Brennen Receives Research Award

PASADENA, Calif. -- Christopher Brennen, professor of mechanical engineering at the California Institute of Technology, is the first non-Japanese recipient of the Fluids Science Research Award, given by the Japanese Fluid Science Foundation.

The foundation was created in 1947 by Professor Fukusaburo Numachi and is currently managed by the Institute of Fluid Science at Tohoku University in Sendai, Japan. Tohoku University was founded in 1907 as the third Imperial University of Japan, and is among the most prestigious science and technology institutions in the world.

Caltech Car: No CD Player, No Seats, No Driver

Caltech has entered the DARPA Grand Challege autonomous race.

Niles Pierce Awarded 2003 Feynman Teaching Prize

Head says it all.

Caltech applied physicists invent waveguideto bypass diffraction limits for new optical devices

Four hundred years ago, a scientist could peer into one of the newfangled optical microscopes and see microorganisms, but nothing much smaller. Nowadays, a scientist can look in the latest generation of lens-based optical microscopes and also see, well, microorganisms, but nothing much smaller. The limiting factor has always been a fundamental property of the wave nature of light that fuzzes out images of objects much smaller than the wavelength of the light that illuminates those objects. This has hampered the ability to make and use optical devices smaller than the wavelength.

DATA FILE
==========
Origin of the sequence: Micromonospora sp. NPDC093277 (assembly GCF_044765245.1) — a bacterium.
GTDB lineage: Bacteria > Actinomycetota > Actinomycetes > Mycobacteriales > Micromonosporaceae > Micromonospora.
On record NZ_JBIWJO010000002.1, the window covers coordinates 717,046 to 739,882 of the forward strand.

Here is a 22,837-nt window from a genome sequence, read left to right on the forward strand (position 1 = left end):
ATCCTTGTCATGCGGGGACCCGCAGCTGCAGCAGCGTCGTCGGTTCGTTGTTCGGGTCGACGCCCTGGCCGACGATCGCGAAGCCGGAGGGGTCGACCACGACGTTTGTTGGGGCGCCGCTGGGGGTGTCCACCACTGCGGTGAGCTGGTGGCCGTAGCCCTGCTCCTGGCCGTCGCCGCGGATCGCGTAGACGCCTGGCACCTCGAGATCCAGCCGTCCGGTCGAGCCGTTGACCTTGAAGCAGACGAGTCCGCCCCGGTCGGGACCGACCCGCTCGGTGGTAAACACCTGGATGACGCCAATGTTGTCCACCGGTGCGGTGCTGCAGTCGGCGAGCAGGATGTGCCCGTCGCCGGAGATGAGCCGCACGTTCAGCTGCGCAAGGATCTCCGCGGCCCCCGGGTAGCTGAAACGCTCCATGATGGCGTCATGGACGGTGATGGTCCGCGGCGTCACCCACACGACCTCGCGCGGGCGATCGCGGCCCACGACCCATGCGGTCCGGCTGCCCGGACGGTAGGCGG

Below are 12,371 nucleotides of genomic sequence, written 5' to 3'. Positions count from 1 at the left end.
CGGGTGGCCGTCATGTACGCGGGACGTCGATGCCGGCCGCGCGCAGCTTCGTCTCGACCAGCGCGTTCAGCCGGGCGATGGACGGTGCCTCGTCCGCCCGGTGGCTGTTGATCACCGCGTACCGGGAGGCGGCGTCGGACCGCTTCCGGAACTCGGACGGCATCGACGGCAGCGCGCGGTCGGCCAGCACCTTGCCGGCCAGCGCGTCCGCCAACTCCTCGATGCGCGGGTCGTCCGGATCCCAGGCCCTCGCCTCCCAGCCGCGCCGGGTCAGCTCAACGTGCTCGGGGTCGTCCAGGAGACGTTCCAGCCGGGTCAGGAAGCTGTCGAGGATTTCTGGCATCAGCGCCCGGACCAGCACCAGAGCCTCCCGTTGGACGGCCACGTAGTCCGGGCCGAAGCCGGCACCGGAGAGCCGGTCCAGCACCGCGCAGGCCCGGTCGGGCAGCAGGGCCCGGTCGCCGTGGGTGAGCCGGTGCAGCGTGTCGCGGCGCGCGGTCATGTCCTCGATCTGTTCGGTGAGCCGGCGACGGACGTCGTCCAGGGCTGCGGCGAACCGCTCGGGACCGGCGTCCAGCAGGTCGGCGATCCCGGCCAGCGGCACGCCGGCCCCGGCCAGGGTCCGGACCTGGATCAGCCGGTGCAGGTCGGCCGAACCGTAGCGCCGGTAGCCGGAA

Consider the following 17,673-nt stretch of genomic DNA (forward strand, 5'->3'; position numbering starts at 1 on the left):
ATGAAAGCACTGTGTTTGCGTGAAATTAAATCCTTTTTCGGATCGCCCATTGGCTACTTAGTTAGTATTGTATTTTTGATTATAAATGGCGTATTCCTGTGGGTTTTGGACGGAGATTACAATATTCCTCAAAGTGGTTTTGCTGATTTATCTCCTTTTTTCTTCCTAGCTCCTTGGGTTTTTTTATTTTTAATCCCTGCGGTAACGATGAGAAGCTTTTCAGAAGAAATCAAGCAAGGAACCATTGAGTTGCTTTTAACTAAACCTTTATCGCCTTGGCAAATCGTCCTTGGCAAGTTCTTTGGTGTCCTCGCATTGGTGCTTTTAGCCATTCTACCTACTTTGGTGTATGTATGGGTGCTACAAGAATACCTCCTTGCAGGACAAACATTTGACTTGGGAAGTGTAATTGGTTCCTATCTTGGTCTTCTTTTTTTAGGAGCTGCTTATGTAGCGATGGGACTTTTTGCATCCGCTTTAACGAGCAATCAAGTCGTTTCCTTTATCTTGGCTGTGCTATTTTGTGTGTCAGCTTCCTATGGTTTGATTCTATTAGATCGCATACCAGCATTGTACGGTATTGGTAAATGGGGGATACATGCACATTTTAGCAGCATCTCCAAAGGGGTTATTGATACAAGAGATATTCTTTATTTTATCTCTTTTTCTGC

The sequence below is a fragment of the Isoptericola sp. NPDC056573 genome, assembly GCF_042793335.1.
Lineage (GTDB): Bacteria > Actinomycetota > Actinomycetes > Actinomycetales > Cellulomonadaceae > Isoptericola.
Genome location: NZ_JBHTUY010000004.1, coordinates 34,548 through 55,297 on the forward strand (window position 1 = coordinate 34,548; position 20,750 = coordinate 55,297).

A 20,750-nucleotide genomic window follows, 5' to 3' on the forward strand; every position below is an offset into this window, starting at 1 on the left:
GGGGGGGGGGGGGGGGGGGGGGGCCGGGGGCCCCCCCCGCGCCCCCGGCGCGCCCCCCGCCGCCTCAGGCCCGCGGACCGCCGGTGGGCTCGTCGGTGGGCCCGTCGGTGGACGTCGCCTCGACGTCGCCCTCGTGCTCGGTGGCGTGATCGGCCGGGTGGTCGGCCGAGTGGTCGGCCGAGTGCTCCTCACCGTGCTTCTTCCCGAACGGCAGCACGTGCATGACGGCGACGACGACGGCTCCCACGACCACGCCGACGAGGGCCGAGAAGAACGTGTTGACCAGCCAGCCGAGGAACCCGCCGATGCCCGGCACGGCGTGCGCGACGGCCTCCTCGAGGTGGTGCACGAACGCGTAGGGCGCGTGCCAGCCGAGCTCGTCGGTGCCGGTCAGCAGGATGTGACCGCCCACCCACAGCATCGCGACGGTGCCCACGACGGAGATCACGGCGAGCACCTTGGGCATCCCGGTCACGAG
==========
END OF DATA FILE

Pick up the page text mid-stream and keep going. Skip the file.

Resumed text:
Caltech applied physicists create ultrahigh-Q microcavity on a silicon chip

In an advance that holds promise for integrating previously disparate functions on a chip, applied physicists at the California Institute of Technology have created a disk smaller than the diameter of a human hair that can store light energy at extremely high efficiency.

Fuel Cells: Powering Progress in the 21st Century

Watson lecture about fuel cells

Caltech Students to Clash--Robotically

ME 72 machine design competition.

Wu elected to Chinese Academy of Science

PASADENA, Calif. — The Chinese Academy of Sciences (CAS) has announced that Theodore Yaotsu Wu, professor, emeritus, of engineering science at the California Institute of Technology, was elected as a Foreign Member of the Academy.

Wu, 78, who earned degrees from Shanghai Jiaotong University in China, Iowa State University, and a Ph.D. in aeronautics from Caltech in 1952, is being recognized for his work in fluid mechanics and for his international academic interaction and collaboration, especially with CAS.

White House names Caltech's Erik Winfree as Presidential Early Career Award winner

Erik Winfree, a computer expert who hopes someday to use DNA molecules to perform computations, has been named a 2002 winner of the Presidential Early Career Award for Scientists and Engineers (PECASE). The honor, announced June 27 by the White House, is made each year to young American scientists and engineers whose innovative work is expected to lead to future breakthroughs.

Winfree, 32, is an assistant professor of computer science and computation and neural systems at the California Institute of Technology. A Caltech graduate, he has been a member of the faculty since 1999.

Alquist Medal for earthquake safetyawarded to Caltech engineer

Wilfred Iwan, a professor of applied mechanics at the California Institute of Technology, has been named the 2002 recipient of the Alquist Medal by the California Earthquake Safety Foundation.

Iwan, who is also director of Caltech's Earthquake Engineering Research Laboratory, was chosen for the award in honor of "his lifetime of service to the profession of structural engineering and its application to the safety of the people of California and the world," the foundation announced.


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